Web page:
This week the BBC had a debate about Africa’s New Middle Class. The lively discussion was held across a few days on social networks and on radio, bringing together opinions from both the continent and beyond. For background to the debate you can check out any of these links:
I partook in the discussion via Twitter and have expanded some of my 140 word-limit arguments below:
One of the initial sticking points was how to define the middle class. A controversial offering was to label anyone who earned between $2-20 as part of the middle class, and I think that the logic behind this designation was to focus on the role of urban class of salaried workers in continental development. Most of the people who belong to this category are way above the poverty line but aren’t near the upper class (the mass-property owning folks). Even this definition causes problems. But beyond the classifications I have a problem with the “New”.
There has ALWAYS been a middle class all over Africa. Class structures all over the world are pretty much the same: precious few at the top, some in the middle and the rest at the bottom. Literary artists and philosophers have theorized on class relations and expanded on how the vertical nature of class systems leads to all kinds of implications.
Of course, in order to make a debate effective and attractive, one typically wants to make a pithy statement. Yet the terms that set the debate are problematic because some false implications include that Africa didn’t have a middle class before, the current middle class is markedly different from what has existed or this class in question is ultimately crucial to Africa’s development. Again, the thought seems to exclude a rural portion which might be in an economy less dependent on cash but will still have much more capital than some bankers and teachers. Therefore, I think we need to situate the debate in a larger context: The “New Middle Class” is not unique and thus needs the other classes to drive growth.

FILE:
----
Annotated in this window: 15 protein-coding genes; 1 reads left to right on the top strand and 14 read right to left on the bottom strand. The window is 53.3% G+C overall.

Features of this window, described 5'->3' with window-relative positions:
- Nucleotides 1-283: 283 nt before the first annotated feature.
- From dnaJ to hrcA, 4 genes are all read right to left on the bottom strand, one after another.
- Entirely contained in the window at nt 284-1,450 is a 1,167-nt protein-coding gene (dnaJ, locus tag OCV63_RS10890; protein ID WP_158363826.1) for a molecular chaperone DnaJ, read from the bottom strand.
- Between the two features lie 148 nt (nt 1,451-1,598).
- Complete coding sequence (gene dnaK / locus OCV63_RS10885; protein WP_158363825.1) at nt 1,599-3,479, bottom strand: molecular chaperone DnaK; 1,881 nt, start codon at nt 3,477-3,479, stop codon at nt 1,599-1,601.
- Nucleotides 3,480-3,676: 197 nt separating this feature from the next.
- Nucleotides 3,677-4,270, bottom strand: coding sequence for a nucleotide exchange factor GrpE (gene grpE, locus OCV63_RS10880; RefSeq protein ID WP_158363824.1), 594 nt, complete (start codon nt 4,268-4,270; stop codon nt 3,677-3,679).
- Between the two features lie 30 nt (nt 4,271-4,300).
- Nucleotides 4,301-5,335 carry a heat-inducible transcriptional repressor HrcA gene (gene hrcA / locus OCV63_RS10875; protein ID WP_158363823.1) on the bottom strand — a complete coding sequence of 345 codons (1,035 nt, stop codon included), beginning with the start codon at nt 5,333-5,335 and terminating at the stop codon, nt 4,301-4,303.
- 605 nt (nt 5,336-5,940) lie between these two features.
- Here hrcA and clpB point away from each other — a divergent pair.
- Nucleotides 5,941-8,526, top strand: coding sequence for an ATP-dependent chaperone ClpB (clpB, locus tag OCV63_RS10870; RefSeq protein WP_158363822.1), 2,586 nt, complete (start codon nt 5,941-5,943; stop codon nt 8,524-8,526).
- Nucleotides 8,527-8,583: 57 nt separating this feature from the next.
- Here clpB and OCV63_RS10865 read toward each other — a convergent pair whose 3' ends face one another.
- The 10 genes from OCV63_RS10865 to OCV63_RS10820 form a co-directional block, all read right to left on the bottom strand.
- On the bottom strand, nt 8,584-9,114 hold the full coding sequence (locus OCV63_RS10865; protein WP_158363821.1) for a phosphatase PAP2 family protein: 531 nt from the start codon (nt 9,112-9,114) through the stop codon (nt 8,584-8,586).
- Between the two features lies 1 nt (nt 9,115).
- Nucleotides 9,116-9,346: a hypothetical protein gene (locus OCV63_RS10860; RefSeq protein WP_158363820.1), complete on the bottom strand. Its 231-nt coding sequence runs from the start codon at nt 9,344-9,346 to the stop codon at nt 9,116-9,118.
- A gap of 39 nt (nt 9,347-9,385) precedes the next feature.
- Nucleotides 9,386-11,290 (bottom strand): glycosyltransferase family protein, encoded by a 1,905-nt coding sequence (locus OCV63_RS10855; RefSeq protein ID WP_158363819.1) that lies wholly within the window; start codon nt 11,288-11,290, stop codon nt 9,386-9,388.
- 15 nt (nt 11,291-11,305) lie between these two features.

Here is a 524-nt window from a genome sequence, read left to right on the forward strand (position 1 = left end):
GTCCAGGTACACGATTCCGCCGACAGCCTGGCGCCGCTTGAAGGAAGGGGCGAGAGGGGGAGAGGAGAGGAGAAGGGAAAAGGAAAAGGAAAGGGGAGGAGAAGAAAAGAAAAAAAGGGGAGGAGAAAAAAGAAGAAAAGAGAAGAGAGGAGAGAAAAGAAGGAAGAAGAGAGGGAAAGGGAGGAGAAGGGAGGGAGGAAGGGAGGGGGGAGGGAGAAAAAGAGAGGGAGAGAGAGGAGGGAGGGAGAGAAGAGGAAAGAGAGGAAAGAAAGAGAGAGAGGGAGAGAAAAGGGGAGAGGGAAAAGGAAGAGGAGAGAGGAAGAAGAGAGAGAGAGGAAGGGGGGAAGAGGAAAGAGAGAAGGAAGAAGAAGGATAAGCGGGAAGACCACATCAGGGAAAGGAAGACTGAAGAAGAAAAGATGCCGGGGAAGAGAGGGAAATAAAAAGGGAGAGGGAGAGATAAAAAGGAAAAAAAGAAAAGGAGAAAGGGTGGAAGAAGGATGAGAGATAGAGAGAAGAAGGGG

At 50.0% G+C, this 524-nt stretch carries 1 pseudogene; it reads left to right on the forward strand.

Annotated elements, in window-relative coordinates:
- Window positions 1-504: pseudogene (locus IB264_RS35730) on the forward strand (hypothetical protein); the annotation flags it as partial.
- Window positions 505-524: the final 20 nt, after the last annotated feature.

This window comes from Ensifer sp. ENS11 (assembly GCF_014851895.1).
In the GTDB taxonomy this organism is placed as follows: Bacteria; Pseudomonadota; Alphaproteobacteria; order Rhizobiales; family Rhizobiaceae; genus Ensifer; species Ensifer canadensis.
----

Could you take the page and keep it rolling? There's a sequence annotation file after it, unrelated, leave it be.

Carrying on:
Still, it is important to have such discussions so kudos to the BBC for creating the forum.
2. If Africa got rid of half of the corruption we would surpass the first world
Corruption surfaces in all kinds of forms in almost every situation; as such it is difficult to solely blame the government for corruption. It might be redundant to expand thoughts on corruption due to its all-encompassing nature so I will just say that if we agree with Ghana’s ex-President J.A. Kufuor who reportedly said that “corruption is everywhere”, then we have to harness corruption in a positive sense. One way is to motivate workers against corruption.
In some countries for instance, a police officer receives a bonus for bringing to book any driver who breaks a speeding limit. The reward process is straightforward and quite simple. From what I have heard of in Kenya, Ghana and Nigeria on the other hand, a police officer receives nothing for catching a recalcitrant driver. It is therefore somewhat unrealistic to expect altruistic police officers who will do the right thing with no incentive, especially when they do not share the privilege in forming part of this “new middle class”.